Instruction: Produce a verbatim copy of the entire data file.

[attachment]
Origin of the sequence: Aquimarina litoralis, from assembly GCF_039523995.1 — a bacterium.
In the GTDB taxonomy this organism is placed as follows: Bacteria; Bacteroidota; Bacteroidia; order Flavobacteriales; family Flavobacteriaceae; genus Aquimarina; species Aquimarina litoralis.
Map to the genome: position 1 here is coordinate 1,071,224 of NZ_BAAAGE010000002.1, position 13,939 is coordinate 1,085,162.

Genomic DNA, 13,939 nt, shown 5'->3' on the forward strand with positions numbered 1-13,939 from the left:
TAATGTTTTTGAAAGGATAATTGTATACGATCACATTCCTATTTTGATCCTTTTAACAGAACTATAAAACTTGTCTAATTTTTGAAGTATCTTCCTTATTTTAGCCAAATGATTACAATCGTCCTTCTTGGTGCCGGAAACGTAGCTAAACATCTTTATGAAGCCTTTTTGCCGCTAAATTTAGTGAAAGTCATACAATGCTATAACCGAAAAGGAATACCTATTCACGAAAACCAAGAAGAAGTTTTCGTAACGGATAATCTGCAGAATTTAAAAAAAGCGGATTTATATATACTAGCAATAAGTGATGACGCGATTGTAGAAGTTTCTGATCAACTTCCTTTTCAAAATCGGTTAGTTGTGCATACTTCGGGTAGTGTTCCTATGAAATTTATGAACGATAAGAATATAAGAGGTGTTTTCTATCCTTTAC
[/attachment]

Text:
Origin of the sequence: Aquimarina litoralis, from assembly GCF_039523995.1 — a bacterium.
In the GTDB taxonomy this organism is placed as follows: Bacteria; Bacteroidota; Bacteroidia; order Flavobacteriales; family Flavobacteriaceae; genus Aquimarina; species Aquimarina litoralis.
Map to the genome: position 1 here is coordinate 1,071,224 of NZ_BAAAGE010000002.1, position 13,939 is coordinate 1,085,162.

Genomic DNA, 13,939 nt, shown 5'->3' on the forward strand with positions numbered 1-13,939 from the left:
TAATGTTTTTGAAAGGATAATTGTATACGATCACATTCCTATTTTGATCCTTTTAACAGAACTATAAAACTTGTCTAATTTTTGAAGTATCTTCCTTATTTTAGCCAAATGATTACAATCGTCCTTCTTGGTGCCGGAAACGTAGCTAAACATCTTTATGAAGCCTTTTTGCCGCTAAATTTAGTGAAAGTCATACAATGCTATAACCGAAAAGGAATACCTATTCACGAAAACCAAGAAGAAGTTTTCGTAACGGATAATCTGCAGAATTTAAAAAAAGCGGATTTATATATACTAGCAATAAGTGATGACGCGATTGTAGAAGTTTCTGATCAACTTCCTTTTCAAAATCGGTTAGTTGTGCATACTTCGGGTAGTGTTCCTATGAAATTTATGAACGATAAGAATATAAGAGGTGTTTTCTATCCTTTAC